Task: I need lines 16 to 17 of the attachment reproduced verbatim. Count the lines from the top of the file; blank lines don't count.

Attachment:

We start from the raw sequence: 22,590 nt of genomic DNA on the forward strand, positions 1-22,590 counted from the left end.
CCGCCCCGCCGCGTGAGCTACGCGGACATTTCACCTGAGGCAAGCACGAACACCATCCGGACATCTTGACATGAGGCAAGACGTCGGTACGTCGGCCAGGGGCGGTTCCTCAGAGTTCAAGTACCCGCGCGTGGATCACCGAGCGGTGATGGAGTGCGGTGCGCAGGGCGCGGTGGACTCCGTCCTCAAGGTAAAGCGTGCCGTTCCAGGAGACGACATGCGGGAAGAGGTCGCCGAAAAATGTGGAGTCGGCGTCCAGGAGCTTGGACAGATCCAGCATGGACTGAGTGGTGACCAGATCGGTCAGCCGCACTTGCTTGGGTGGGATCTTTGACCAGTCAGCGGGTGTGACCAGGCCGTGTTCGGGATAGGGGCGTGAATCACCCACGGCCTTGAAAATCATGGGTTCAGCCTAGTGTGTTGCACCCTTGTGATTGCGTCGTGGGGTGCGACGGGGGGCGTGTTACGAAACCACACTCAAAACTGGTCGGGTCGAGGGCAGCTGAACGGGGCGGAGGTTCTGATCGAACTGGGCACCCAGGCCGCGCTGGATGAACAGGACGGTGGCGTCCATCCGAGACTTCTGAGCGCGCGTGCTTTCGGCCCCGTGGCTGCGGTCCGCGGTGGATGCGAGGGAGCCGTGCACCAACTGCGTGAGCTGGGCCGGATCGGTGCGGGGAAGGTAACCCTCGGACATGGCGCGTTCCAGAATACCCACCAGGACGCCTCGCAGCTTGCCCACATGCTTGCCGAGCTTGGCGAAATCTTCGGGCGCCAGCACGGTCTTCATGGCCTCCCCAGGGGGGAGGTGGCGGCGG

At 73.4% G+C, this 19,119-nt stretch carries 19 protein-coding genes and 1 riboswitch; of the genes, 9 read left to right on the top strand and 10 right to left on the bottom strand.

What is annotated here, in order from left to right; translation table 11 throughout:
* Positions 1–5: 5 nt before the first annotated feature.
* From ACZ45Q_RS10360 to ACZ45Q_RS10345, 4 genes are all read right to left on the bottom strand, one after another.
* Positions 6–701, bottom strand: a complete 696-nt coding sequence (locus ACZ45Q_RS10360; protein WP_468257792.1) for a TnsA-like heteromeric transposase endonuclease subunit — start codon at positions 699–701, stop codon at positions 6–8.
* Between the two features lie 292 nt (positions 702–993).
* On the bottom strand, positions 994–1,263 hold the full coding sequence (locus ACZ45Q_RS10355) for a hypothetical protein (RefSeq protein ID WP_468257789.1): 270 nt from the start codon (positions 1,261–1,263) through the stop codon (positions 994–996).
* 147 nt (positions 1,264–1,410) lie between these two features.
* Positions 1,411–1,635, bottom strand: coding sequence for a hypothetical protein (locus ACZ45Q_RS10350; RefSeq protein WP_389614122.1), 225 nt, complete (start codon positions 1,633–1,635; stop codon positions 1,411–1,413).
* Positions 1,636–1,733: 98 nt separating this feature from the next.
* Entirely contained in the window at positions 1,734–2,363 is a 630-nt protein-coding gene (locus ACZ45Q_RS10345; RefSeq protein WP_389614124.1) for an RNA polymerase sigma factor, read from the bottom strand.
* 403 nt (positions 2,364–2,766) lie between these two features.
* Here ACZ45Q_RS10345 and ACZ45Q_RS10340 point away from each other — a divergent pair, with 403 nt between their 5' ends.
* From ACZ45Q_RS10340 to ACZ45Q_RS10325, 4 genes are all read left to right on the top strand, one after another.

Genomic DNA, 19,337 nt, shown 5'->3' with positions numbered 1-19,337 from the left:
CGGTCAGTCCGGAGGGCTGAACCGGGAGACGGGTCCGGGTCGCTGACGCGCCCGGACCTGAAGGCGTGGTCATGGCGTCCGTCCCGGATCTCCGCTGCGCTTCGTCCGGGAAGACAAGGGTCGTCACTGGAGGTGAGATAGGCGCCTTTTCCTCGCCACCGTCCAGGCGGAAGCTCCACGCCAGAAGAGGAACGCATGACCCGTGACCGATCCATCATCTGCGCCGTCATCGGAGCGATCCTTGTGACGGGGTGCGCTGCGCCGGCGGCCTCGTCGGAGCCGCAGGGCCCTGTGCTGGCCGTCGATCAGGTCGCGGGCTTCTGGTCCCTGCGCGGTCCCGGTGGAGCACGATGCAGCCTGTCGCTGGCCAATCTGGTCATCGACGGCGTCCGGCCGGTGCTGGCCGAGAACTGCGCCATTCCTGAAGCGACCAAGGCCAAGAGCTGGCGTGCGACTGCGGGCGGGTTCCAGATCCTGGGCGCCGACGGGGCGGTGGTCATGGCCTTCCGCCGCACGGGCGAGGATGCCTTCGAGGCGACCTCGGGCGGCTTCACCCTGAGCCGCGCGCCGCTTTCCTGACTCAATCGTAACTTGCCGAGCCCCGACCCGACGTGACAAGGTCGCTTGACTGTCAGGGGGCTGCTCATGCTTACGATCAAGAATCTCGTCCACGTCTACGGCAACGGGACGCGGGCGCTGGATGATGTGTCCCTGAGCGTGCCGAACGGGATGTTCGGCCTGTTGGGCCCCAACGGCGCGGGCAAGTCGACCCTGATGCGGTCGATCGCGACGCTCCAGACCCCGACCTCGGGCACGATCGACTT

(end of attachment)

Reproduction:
* From ACZ45Q_RS10340 to ACZ45Q_RS10325, 4 genes are all read left to right on the top strand, one after another.

Genomic DNA, 19,337 nt, shown 5'->3' with positions numbered 1-19,337 from the left: